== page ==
Government forces accused of fresh Syrian massacre

“There was some shelling first, but then it subsided so people did not leave.
They did not expect this horrible attack,” said Mousab al-Hamedee from the
opposition Local Coordination Committee.

Opposition activists from the nearby city of Hama told the Daily Telegraph
that almost the entire population of the collection of houses in the area
may be dead.

“The farms have around 130 people. The last count of identified bodies is
about 37, but our reporters there confirmed 78 martyrs,” said Sammy, and
activist form the opposition Hama news agency.

“I am not certain of numbers, but there are many women and children and old
men dead. They were the ones that could not run away,” said Hamedee.

Following the vein sectarian violence that has ignited across the country,
activists blamed the killings on militiamen belonging to the ruling minority
Alawite sect.

“After 2pm today the regime troops started bombing the area. The Shabiha came
in buses and they started to slaughter al kubeer village entirely. They
grabbed some bodies with them,” said Lieutenant Khaled Ali, a spokesperson
for the rebel Military Council in Hama.

“30 men kidnapped by security forces and were taken to the supporting villages
that are from the Alawite sect. We heard information that the bodies were
being tied to cars and dragged. They are celebrating. We heard this from
many people,” said Sammy.

State TV said troops had discovered some bodies after attacking “terrorists”.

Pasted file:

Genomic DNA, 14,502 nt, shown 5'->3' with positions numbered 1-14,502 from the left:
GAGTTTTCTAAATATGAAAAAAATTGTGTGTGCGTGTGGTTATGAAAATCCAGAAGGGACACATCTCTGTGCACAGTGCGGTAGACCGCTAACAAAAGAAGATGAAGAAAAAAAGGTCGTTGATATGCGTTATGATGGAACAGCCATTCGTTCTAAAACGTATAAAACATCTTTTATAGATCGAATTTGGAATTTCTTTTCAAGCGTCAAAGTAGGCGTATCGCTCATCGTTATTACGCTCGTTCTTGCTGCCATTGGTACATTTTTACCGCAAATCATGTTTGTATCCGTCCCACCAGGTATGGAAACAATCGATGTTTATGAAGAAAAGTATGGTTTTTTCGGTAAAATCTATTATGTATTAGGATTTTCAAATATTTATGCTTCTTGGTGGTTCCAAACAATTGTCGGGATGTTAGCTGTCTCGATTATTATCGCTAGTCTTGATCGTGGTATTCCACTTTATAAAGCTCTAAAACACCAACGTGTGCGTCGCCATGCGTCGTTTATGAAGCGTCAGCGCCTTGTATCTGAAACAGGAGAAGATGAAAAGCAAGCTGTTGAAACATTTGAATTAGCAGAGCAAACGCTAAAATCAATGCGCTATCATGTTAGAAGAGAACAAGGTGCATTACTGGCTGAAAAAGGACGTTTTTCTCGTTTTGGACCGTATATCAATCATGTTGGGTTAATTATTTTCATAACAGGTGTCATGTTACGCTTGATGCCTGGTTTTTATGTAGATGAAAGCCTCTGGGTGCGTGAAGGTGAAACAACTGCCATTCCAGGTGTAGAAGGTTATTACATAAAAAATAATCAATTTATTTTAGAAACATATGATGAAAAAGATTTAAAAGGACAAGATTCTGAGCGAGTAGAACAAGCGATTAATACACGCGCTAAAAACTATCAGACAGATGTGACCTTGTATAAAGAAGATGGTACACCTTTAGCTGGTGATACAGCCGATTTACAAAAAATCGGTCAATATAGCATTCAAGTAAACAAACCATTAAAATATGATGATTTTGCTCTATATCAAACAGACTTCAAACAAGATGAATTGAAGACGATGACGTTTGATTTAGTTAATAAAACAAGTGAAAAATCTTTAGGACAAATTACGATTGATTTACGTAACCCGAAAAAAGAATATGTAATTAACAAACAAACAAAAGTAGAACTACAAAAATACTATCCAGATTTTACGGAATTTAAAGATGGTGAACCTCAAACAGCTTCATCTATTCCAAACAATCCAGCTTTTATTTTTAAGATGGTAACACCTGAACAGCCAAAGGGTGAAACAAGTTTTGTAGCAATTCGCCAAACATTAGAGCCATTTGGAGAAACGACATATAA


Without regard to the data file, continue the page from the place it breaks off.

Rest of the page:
“Tomorrow the regime will blame armed gangs, but we know the people of this
area, we know names and faces, we know it was shabiha” insisted Hamedee.

Rami Abdul-Rahman, the head of the Britain-based Syrian Observatory called on
U.N. observers to visit the area immediately.

“Do not wait until tomorrow in order to investigate this latest massacre,” he
said.

The main Syrian National Council opposition group on Thursday called for
stepped up military assaults on President Bashar al-Assad’s forces in the
wake of a massacre in the province of Hama it said left 80 civilians dead
and 30 missing.

In a rare call for direct military action, the council said in a statement
that rebels operating under the Free Syrian Army umbrella should “escalate
battlefield action” to ease pressure on civilians “under siege, shelling and
assaults in the provinces of Hama, Latakia and Homs”.

Meanwhile, American officials launched a fresh campaign to rally international
support for a United Nations Security Council resolution imposing sanctions
against the Assad regime.

Timothy Geithner, the US treasury secretary, called for the world to exert
“maximum financial pressure” on Syria and indicated that US diplomats would
seek a resolution under Chapter 7 of the United Nations Charter.

Previous attempts to pass Security Council resolutions have failed after they
were vetoed by Russia and China.

Although Russia this week indicated for the first time that it could accept a
peace deal that would see Mr Assad step down, its co-operation in the
Security Council will be hard to secure. Russia fears such a resolution
would be a prelude to enforced regime change.

Heavy fighting was also reported in the Harasta district of Damascus yesterday
as rebels attacked an intelligence building and checkpoints. Similar
operations were mounted in three of the capital’s satellite towns.
Government forces were also said to have suffered heavy casualties during
clashes in Haffe, a town in the loyalist heartland of Latakia province.

Opposition fighters have declared that the ceasefire brokered by Mr Annan has
collapsed. According to the Syrian Observatory for Human Rights, at least
168 government soldiers have been killed in the past week.

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